Announcement

Collapse
No announcement yet.

Physician loan or standard loan

Collapse
X
 
  • Filter
  • Time
  • Show
Clear All
new posts

  • Physician loan or standard loan

    Which is better a physician loan in 1 year and refinance in a few years after saving 20% down or save up in a few years for a standard 20% down payment?

  • #2




    Which is better a physician loan in 1 year and refinance in a few years after saving 20% down or save up in a few years for a standard 20% down payment?
    Click to expand...


    It depends on how certain you will be in your area long-term. Many physicians who need physician loans are recently out of residency. Why not rent your "starter" home and when you are sure you will settle in that area long-term, then buy your dream home using 20% down.

    -WSP

    Comment


    • #3
      If interest rates go up you won't refinance.

      Comment


      • #4
        Depends on your situation and stability in the area. If you plan to refinance down the road, there's always the possibility rates can go up. If you're not comfortable with that, it may be better to wait and save up for the down payment before you buy.

        Comment


        • #5
          As others have said it depends.  We used the Physician loan to be a home in residency and to buy our current house when my wife finished fellowship.  Interest Rates were almost equivalent to putting 20% down.  You may want to price shop now to see what your options are if you are considering buying.

          Comment


          • #6
            Are interest rates significantly different for a physician loan vs conventional 20% down? My first physician loan was at 2.6%. My current one is at 3.6% (both 7/1 ARMs). Are people putting 20% down getting better terms than that?

            Comment


            • #7
              Physician loans generally have a slightly higher interest rate than conventional loans (somewhere in the vicinity of 0.25-0.5%), but don't carry PMI. If you're sure you want to stay in the area and like a house, a physician loan is a viable option. If you're not sure about the area or like the current housing options, rent to save the 20% then buy.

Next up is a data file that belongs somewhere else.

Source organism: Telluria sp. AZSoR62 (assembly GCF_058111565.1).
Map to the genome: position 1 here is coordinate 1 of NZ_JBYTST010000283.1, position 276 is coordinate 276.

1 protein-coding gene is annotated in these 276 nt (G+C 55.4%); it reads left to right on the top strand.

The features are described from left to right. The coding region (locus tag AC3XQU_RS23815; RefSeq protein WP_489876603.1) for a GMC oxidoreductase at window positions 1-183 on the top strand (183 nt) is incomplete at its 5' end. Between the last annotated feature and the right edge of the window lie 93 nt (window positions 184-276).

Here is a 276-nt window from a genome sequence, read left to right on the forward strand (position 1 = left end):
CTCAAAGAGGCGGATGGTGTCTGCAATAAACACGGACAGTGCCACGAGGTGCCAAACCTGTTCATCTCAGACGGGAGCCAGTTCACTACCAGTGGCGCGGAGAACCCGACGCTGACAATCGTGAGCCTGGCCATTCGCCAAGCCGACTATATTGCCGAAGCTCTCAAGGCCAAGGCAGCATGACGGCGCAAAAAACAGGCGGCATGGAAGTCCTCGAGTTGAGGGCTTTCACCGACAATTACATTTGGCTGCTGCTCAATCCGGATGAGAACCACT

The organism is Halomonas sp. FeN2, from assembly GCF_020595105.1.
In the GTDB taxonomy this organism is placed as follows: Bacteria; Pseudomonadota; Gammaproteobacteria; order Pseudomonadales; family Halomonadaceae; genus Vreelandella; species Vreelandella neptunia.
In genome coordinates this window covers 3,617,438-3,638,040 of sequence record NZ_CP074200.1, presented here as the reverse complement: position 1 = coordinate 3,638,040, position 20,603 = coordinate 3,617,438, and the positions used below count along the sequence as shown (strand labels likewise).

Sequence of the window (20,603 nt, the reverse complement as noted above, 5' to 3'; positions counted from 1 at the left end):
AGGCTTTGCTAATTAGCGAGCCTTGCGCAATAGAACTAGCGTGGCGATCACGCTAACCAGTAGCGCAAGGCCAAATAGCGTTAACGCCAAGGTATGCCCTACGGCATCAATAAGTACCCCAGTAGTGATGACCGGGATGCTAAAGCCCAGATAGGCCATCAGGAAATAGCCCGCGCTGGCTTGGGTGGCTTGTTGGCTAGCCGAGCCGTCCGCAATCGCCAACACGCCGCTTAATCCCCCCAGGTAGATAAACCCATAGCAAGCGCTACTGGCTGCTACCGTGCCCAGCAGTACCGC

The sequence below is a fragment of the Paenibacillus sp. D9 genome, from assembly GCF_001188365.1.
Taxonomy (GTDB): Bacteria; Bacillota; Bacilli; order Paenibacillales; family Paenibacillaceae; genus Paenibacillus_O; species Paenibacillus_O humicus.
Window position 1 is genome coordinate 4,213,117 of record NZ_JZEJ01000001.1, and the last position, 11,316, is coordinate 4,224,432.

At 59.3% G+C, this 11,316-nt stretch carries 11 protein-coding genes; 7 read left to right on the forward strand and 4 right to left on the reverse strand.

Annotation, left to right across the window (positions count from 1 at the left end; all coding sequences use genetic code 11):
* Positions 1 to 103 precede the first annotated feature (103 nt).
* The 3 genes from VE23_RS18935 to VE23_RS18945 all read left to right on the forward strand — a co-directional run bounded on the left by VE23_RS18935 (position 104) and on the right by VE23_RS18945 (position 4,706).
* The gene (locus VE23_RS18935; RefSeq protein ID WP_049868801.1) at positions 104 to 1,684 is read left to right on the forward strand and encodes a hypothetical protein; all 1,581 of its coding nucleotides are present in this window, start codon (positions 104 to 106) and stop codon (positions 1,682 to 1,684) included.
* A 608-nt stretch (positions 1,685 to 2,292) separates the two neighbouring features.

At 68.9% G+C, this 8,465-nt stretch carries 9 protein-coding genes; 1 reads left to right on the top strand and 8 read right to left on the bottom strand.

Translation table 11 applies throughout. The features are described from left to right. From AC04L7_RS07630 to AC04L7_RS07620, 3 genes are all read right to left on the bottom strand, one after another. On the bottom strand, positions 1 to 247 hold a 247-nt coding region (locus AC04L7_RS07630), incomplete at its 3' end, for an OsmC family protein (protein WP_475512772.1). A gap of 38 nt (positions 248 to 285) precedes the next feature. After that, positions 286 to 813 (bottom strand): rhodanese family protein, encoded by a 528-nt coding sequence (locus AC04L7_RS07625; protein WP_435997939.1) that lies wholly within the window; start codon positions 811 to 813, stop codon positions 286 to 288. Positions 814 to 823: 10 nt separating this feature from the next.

Semi off topic, has anyone run the numbers about the difference between a physician loan vs conventional loan? The slightly higher interest rate and putting the 20% into the market vs 20% down payment into the house?

              Comment


              • #8
                The prudent thing to do is to save up the cash for a full 20% down payment.  If you don't have that, you probably shouldn't be buying a house right now.  Are your student loans paid off yet?  I would also recommend you save an additional ~$20k outside of the down payment to cover costs of moving and some new items for the new house.  All of this will make buying a house a much less stressful ordeal.

                All that being said, this is "do as I say, not as I do" advice.  I bought a condo during residency (2008) with a physician loan.  Then we sold it in 2012 and bought our current house. We sunk a lot of money into this house when we bought it because it was a total renovation of an old home (built in the 1880's).  If I could go back and do it all over again, I would have paid off my loans and saved up lot's of cash before buying anything.  In hindsight, had I done that, I'd be debt free and have much larger retirement accounts now.  Instead, I'm still paying off student loans nearly 7 years after residency

                Comment


                • #9
                  Check with multiple local banks, many will allow you to put lower down payment and perhaps even a better rate than "physician loan".

                  Comment


                  • #10
                    In my smallish TN town the physician loan product through a state bank was by far the best choice. Zero down payment, no PMI, and the interest rate was 0.25% less than the next lowest traditional mortgage with a down payment. The bank said they can offer such a good physician loan product because they are competing for our business, and of course our relationship with potential future bank services. My 30 year fixed rate is 3.7%, closed last year.

                    Comment


                    • #11
                      We did a physician loan in Fall of last year through Synovus. 30 yr fixed at 3.75%. Wasn’t planning to do it, but when I shopped around and they quoted me the same rate as competing banks, I decided to use my down payment money to pay off my student loans instead.

                      Comment

                      Working...
                      X